Returning home from the hospital after a brain injury can be tough. Both suffering from and surviving such a condition can be a tremendous ordeal. Going back home means confronting your new limits—such as your fatigue level and symptoms triggers—and coming to terms with the fact that you’ll have to live life a little differently from now on. It’s okay to mourn that fact. However, it’s also important to adjust your home to your new circumstances. That way, you can create a safe space for yourself that's conducive to your healing process and recovery. The following is an overview of essential home modifications you can make to help with your brain injury recovery.
Improving the accessibility of major home fixtures
Brain injuries affect everyone differently, and you may have mobility issues that require assisting aids such as a cane or a wheelchair. One of the element to factor is may then be to make sure that your home environment is entirely accessible to you. This consists of checking several factors.
Firstly, can you enter your home with ease? Wheelchair usage ideally has you living on the first floor or in an apartment equipped with elevators. Secondly, can you reach your items from countertops and cabinets while sitting down? While your injury may allow you to stand for a few minutes, doing so repeatedly can be painful or translate in increased risks of fall. If your financial situation allows you to do so, you can look at lowering your counters, purchasing adjustable height desks or taking a good look around your house and identify a few spots where you can make sure that essential items are within reach. Lastly, you’ll want to assess if you’d like to add any safety precautions—for example, rails in the bathroom to help you maneuver when you’re showering or using the toilet. For this, you can consult an occupational therapist to advise you on what fixtures you should add, change, or replace.
Whether you prefer to look for a new place that better caters for your needs or wish to keep your house, it’s important to ensure that all major fixtures can facilitate your recovery from brain injury.
Making use of ergonomic furniture
Ergonomic furniture is specifically designed to minimize musculoskeletal pain and maximize comfort—so if your brain injury causes any physical pain or discomfort, investing in such furniture can be worthwhile. Buying ergonomic chairs can help you sit with proper posture and support your back, which can be especially helpful if you’re still recuperating your motor skills and spending long hours sitting down. Nowadays, you can get models with lumbar support and mesh backrest that imitates your spine’s natural curve. If you like using your computer, consider getting a laptop prop that will allow you to keep your monitor at eye level and reduce neck and eye strain—or a trackball mouse that prevents wrist strain. Ultimately, supplying your home with furniture that keeps you comfortable while recovering can be a worthy investment.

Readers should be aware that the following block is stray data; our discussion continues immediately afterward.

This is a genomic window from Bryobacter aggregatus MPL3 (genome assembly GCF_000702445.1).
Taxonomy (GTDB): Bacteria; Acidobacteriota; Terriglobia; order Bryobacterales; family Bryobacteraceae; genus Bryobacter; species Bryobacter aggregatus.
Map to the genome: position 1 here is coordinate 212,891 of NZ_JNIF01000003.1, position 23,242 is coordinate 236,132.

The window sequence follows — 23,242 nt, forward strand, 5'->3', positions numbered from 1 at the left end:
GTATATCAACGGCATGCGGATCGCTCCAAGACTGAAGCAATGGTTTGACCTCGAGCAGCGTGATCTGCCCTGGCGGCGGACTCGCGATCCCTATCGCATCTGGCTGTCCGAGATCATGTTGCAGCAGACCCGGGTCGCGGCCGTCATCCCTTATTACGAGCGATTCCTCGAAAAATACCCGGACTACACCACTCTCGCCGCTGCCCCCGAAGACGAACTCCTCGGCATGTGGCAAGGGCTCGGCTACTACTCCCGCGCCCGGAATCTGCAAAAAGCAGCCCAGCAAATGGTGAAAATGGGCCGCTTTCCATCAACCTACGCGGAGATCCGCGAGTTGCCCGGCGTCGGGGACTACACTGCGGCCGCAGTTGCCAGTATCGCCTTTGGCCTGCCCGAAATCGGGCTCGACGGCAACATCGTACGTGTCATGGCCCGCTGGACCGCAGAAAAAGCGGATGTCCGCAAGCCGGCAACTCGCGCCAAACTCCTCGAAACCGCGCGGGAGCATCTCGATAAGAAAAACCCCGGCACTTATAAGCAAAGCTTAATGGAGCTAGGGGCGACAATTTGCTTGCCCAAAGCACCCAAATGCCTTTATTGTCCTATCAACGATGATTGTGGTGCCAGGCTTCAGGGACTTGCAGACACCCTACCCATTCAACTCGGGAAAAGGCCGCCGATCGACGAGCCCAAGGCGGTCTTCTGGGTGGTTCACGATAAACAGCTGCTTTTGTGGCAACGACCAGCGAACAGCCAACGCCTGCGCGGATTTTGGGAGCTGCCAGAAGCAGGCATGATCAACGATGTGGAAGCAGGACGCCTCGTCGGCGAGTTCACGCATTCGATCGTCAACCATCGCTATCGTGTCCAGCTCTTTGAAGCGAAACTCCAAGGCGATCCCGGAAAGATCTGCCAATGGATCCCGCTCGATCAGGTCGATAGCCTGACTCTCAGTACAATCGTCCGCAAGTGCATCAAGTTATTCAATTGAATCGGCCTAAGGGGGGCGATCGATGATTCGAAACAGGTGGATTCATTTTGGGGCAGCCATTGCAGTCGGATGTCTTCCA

Adjustment for light sensitivity
Your brain injury might be causing your eyes to be more sensitive to light. You can recognize that if you’ve been squinting more often or experiencing frequent headaches. In that case, avoid stark brightness for a while. If you like going outdoors, there are a few things you can do to minimize light sensitivity such as keeping to shaded areas, wearing a sunhat or wearing sunglasses. For your home’s interiors, you may want to replace your fluorescent bulbs with a soothing warm LED light bulb and install a dimming switch for good measure. This will allow you to lighten or dim your space per your needs. Getting natural light is important to your wellbeing, but if it keeps you from getting good rest time during the day or interferes with your sleep at night, black-out curtain may be something you’d like to look into.
Solutions for noise sensitivity
Loud sounds can aggravate your brain injury symptoms, and you may want to soundproof your rooms. A simple way to do that is by placing sound-absorbing foam on your walls or covering your windows with soundproof curtains that block out noise and vibrations. That way, you can give yourself the peace and quiet you need to recover. However, soundproofing rooms may not be an option for everyone so perhaps looking into ear plugs or noise reducing headphones may be a more realistic option for you. They will allow you to reduce unnecessary distractions and you may find that they often help increase your concentration and contribute to minimizing fatigue. Your home should be your safe space, especially post-brain injury. Occupation therapists may be able to provide further advices specific to your home so consider requesting their support once you get to go back home. Considering making modifications to your home that will ensure your well-being and security as you recover is likely to have a positive impact on your overall recovery.